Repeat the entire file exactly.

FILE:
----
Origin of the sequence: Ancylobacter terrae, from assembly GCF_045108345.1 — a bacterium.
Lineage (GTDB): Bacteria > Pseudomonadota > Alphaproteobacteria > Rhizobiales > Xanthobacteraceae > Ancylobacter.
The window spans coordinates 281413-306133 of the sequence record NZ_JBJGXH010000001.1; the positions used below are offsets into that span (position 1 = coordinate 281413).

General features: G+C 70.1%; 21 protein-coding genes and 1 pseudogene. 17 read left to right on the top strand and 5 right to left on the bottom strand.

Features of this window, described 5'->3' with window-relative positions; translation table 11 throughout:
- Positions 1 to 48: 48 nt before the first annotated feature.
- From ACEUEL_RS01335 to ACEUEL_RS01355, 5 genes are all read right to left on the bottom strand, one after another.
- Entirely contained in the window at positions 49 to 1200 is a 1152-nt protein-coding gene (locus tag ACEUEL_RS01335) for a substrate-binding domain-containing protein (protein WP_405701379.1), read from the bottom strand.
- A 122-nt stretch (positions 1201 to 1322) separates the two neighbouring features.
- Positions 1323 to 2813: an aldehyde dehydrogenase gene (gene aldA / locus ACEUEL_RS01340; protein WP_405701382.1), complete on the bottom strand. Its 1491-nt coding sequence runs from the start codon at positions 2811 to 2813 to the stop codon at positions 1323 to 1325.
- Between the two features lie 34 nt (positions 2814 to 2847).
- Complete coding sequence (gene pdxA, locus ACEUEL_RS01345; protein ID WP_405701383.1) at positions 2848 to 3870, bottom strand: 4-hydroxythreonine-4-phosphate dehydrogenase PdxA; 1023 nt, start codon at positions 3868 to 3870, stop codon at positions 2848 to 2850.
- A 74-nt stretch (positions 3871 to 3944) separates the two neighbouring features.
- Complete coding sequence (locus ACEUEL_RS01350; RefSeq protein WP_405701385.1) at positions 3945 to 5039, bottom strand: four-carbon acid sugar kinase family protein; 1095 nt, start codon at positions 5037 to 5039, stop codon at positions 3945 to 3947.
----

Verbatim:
Origin of the sequence: Ancylobacter terrae, from assembly GCF_045108345.1 — a bacterium.
Lineage (GTDB): Bacteria > Pseudomonadota > Alphaproteobacteria > Rhizobiales > Xanthobacteraceae > Ancylobacter.
The window spans coordinates 281413-306133 of the sequence record NZ_JBJGXH010000001.1; the positions used below are offsets into that span (position 1 = coordinate 281413).

General features: G+C 70.1%; 21 protein-coding genes and 1 pseudogene. 17 read left to right on the top strand and 5 right to left on the bottom strand.

Features of this window, described 5'->3' with window-relative positions; translation table 11 throughout:
- Positions 1 to 48: 48 nt before the first annotated feature.
- From ACEUEL_RS01335 to ACEUEL_RS01355, 5 genes are all read right to left on the bottom strand, one after another.
- Entirely contained in the window at positions 49 to 1200 is a 1152-nt protein-coding gene (locus tag ACEUEL_RS01335) for a substrate-binding domain-containing protein (protein WP_405701379.1), read from the bottom strand.
- A 122-nt stretch (positions 1201 to 1322) separates the two neighbouring features.
- Positions 1323 to 2813: an aldehyde dehydrogenase gene (gene aldA / locus ACEUEL_RS01340; protein WP_405701382.1), complete on the bottom strand. Its 1491-nt coding sequence runs from the start codon at positions 2811 to 2813 to the stop codon at positions 1323 to 1325.
- Between the two features lie 34 nt (positions 2814 to 2847).
- Complete coding sequence (gene pdxA, locus ACEUEL_RS01345; protein ID WP_405701383.1) at positions 2848 to 3870, bottom strand: 4-hydroxythreonine-4-phosphate dehydrogenase PdxA; 1023 nt, start codon at positions 3868 to 3870, stop codon at positions 2848 to 2850.
- A 74-nt stretch (positions 3871 to 3944) separates the two neighbouring features.
- Complete coding sequence (locus ACEUEL_RS01350; RefSeq protein WP_405701385.1) at positions 3945 to 5039, bottom strand: four-carbon acid sugar kinase family protein; 1095 nt, start codon at positions 5037 to 5039, stop codon at positions 3945 to 3947.